Thursday, June 19, 2014

We Were Liars

We Were Liars by E. Lockhart (2014), narrated by Ariadne Meyers

Cadence Sinclair Eastman has grown up in a wealthy family and spends her summers on their private island off the coast of Massachusetts. She is close to her cousins, Johnny and Mirren, and two summers ago was beginning a romance with Gat, the nephew of her aunt's boyfriend. But something happened that summer that Cady can't remember. There was an accident from which she still hasn't recovered, and this summer she returns to the island and through the haze of her migraines she tries to piece it together.

On the surface, Cady's life is pretty sweet. I mean, her family owns an entire island. Cady's mother and both of her aunts each have their own large house on the island, while her grandfather, the patriarch, rules over this domain from his own large house. They all come to the island every summer, their regular lives fading off into the background for those few, magical months.

But just like any family, they have their share of unhappinesses. Cady's father left them, an event she describes as him shooting her through the heart (and indeed, her narration is filled with bloody metaphors). And of course, this mysterious accident that nobody will talk about, but which seems to have changed her family somehow. Even her cousins and Gat aren't as bright and fun-loving this summer as they have been in the past.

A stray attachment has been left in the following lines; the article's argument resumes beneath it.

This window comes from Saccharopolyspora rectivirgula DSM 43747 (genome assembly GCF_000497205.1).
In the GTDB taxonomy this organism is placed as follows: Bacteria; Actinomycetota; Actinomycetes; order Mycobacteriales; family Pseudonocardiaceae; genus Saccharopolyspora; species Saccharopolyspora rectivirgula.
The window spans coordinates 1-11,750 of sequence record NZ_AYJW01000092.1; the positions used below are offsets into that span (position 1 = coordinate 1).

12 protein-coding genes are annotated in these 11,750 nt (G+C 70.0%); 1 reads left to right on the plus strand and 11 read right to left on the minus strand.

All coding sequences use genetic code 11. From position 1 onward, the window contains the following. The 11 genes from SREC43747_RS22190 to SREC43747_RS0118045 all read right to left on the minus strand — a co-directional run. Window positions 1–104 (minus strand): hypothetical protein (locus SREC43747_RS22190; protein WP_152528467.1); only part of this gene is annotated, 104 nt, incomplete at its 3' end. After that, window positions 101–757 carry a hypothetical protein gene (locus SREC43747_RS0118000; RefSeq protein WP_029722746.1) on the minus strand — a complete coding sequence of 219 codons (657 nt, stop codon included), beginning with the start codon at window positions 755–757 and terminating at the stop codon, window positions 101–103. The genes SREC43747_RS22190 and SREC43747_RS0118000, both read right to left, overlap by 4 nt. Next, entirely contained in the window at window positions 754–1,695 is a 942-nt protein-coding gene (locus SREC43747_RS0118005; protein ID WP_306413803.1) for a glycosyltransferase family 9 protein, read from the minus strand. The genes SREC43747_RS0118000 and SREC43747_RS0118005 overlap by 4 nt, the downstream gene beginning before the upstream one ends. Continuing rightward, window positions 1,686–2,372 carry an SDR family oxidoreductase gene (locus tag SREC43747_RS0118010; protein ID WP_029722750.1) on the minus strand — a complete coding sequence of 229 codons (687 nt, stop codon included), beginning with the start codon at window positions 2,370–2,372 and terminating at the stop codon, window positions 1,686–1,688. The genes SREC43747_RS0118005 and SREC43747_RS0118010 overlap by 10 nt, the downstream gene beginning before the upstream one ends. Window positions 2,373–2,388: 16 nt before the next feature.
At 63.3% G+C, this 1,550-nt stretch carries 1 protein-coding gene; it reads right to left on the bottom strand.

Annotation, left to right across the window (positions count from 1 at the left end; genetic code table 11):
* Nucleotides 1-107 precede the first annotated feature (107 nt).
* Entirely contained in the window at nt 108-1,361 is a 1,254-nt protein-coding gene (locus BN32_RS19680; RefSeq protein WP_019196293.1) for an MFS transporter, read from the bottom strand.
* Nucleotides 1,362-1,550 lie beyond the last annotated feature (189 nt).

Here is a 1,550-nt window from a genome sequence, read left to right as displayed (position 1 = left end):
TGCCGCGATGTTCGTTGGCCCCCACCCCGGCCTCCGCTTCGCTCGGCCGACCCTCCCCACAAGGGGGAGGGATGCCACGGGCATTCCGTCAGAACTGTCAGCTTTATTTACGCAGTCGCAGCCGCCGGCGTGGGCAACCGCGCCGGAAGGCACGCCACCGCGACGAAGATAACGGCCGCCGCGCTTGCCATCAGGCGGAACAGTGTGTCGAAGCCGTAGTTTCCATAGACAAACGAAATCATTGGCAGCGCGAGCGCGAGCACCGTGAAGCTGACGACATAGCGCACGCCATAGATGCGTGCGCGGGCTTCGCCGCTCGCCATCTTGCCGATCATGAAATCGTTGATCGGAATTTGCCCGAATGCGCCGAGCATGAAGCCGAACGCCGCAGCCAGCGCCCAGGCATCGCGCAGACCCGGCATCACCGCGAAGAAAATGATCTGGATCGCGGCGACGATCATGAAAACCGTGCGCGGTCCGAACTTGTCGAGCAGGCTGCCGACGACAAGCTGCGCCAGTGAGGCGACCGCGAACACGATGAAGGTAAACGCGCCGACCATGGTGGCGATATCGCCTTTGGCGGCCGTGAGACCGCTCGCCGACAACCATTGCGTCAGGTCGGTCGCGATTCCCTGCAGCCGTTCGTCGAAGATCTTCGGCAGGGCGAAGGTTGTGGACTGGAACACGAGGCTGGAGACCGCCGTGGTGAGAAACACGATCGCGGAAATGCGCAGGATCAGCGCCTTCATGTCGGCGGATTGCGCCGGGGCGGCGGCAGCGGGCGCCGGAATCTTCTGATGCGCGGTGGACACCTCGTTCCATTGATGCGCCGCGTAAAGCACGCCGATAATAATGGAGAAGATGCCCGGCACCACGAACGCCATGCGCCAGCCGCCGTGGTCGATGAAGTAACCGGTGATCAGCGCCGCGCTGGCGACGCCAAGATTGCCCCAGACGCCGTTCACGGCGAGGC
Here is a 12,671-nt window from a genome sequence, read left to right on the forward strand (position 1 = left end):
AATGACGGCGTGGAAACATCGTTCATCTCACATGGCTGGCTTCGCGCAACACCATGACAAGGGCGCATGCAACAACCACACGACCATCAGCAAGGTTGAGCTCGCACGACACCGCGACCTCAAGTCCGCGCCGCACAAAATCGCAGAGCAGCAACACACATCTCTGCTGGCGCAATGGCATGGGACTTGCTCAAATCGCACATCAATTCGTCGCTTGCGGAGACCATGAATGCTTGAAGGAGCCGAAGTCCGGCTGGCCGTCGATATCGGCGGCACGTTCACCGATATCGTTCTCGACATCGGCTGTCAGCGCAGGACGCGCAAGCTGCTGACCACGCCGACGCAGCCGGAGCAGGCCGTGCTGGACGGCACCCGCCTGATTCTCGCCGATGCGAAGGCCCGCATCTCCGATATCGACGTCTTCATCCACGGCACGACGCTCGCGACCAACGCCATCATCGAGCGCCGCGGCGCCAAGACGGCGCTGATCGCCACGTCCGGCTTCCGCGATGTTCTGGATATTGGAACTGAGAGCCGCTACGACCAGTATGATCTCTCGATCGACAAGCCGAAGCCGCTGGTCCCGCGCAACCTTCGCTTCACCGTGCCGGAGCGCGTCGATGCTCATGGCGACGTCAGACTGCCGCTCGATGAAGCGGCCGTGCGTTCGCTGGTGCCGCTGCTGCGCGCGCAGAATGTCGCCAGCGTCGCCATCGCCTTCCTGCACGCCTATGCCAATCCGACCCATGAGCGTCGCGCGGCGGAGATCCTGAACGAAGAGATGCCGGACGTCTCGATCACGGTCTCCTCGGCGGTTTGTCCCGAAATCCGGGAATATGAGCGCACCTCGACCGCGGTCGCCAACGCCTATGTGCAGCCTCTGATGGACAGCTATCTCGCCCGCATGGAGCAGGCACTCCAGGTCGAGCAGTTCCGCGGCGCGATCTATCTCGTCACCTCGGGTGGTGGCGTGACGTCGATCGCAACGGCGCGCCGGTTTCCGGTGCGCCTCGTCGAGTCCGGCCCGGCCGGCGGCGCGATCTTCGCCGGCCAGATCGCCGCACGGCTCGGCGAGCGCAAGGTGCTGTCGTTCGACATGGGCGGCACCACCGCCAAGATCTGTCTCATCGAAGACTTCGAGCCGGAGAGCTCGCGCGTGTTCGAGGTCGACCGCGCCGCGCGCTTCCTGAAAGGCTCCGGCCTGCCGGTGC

Whenever I read fiction in which somebody has memory problems after a traumatic event, I wonder how realistic it is. I know that our minds do strange things, but I'm never sure if it's the kinds of things portrayed in fiction. Nevertheless, the mystery and Cady's determination to figure it out propelled me through the story.

Despite her head injury, Cady was a recognizable teenager. She was desperately in love with Gat and upset that he didn't contact her after her accident (never mind that she didn't try to contact him either.) She argued with her grandfather when she learned that the small animal statues in each of their houses were made from ivory, lecturing him about the evils of hunting elephants. She also remained so wrapped up in her own life that it was hard for her to see what was going on with everyone else.

I like the relationship between Cady and her grandpa. It wasn't a great relationship in many ways, but he still came across kind of positively. His problems with dementia mirrored her own memory problems and I found it quite sweet the day they took the boat to Edgartown for fudge though neither of them were supposed to be boating. It was like their own tiny little conspiracy.

This was probably the quickest I've ever raced through an audiobook, because I just had to find out what was going on. Then I just wanted to talk to everyone I knew who had read it - it's just that kind of book. It's very different than the one other book I've read by E. Lockhart, The Disreputable History of Frankie Landau-Banks. This one is clearly more successful, but I think I prefer Frankie Landau-Banks, just out of my deep admiration of her character. Still, there is good reason this book is hot right now, so readers of YA fiction will not want to miss it.

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